EUROPEAN RESEARCH INFRASTRUCTURE ON SOLID EARTH

Winding up after an exciting EGU2018 week in Vienna

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Laura Baracchi,

TRUST IT, Italy

Florian Haslinger

ETHZ, Switzerland

PMO

INGV, Italy

The EPOS Newsletter issue 02
April 2018 | Highlights 02


EPOS booth @ EGU2018
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Sunny days and blue sky in Vienna welcomed over 15 thousand people at the European Geoscience Union General Assembly this April.

We, as EPOS researchers, scientists and developers, participated with presentations, demos, posters and main convenors of a session dedicated to “Integrating data and services in solid Earth sciences”.

The EPOS booth has been very busy during the whole week, hosting a series of presentations where the functionalities of the EPOS framework were showcased, fuelling lively discussions about future development and opportunities for further integration.

Representatives from all of the ten Thematic Core Services (TCS) that collaborate in EPOS were present, including Volcano Observations, Seismology, Geological Information and Modelling, GNSS Data and Products, Geomagnetic Observations, Anthropogenic Hazards, Satellite Data, Geo-Energy Test Beds for Low Carbon Energy, Near Fault Observatories and Multi-scale Laboratories.

EPOS is a truly multidisciplinary framework and addresses all aspects related to the integration of data and services for geoscience. Data governance, policy and ICT experts are delving into the earth science world and applying their knowledge for developing a fully integrated system offering data and services to help researchers understand Planet Earth’s life and activities.

EPOS is in the middle of the Implementation Phase, successfully heading towards the Operational Phase that will start in 2020. It is gaining momentum and attracted a lot of interest during the EGU 2018 week: many people stopped by the booth asking questions and joining discussions, and also at the poster session discussions were very lively.

As last year, the oral session was well attended and saw high quality presentations. The overall theme of data and service integration in larger scale infrastructures was also covered in various other sessions. This is now already leading to increased interaction across various domains, and resulted, for example, in a joint proposal of an ‘infrastructure integration’ session for the next American Geophysical Union (AGU) meeting in fall of 2018.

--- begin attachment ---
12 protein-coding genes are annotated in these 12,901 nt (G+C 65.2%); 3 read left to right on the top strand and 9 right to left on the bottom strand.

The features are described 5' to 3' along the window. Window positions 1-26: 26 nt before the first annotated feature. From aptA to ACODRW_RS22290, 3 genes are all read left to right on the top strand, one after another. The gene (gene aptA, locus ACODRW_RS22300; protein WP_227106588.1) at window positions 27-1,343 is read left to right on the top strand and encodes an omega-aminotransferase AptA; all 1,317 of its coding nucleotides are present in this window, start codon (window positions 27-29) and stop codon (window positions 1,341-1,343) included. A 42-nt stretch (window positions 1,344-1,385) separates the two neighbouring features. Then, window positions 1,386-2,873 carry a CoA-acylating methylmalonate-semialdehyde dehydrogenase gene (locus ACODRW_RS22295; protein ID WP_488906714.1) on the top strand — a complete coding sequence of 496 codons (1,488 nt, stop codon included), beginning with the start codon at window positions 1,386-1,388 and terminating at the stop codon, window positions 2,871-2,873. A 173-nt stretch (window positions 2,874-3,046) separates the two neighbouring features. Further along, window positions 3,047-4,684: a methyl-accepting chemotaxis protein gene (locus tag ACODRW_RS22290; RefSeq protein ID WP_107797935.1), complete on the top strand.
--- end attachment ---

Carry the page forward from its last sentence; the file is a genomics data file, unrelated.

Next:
Even at the ENVRIplus co-organised booth many visitors had the opportunity to get to know EPOS and its services in particular on Wednesday 11th, EPOS co-organised the lunch-break talks around the grand challenges and on the theme Extreme Event inviting Fabrizio Romano (from INGV) to present Japan's Tohoku 9.0 magnitude earthquake and tsunami and Kristin Vogfjord (IMO) to present the 2010 eruptions of Eyjafjallajökull.

Being at EGU also gave EPOS the opportunity to organise TCS meetings to set a plan for the collaboration with the IT team, Legal team and between TCSs to discuss how to harmonise data and metadata.

The work behind EPOS is huge, a massive amount of data is collected and putting together the expertise of scientists from different domains and disciplines requires wise coordination on a daily basis. Thousands of emails, videoconferences and calls keep the good work going and allow this pan European effort to make constant progress.

Despite being in the era of Internet and living in an ever-connected society, we still value meeting face to face among collaborators and with users and potential users. Discussions at EGU 2018 have been extremely useful for EPOS to continue on the right path towards a successful Operational Phase.   

Thank you EGU for giving us this opportunity: we are already looking forward to #EGU2019!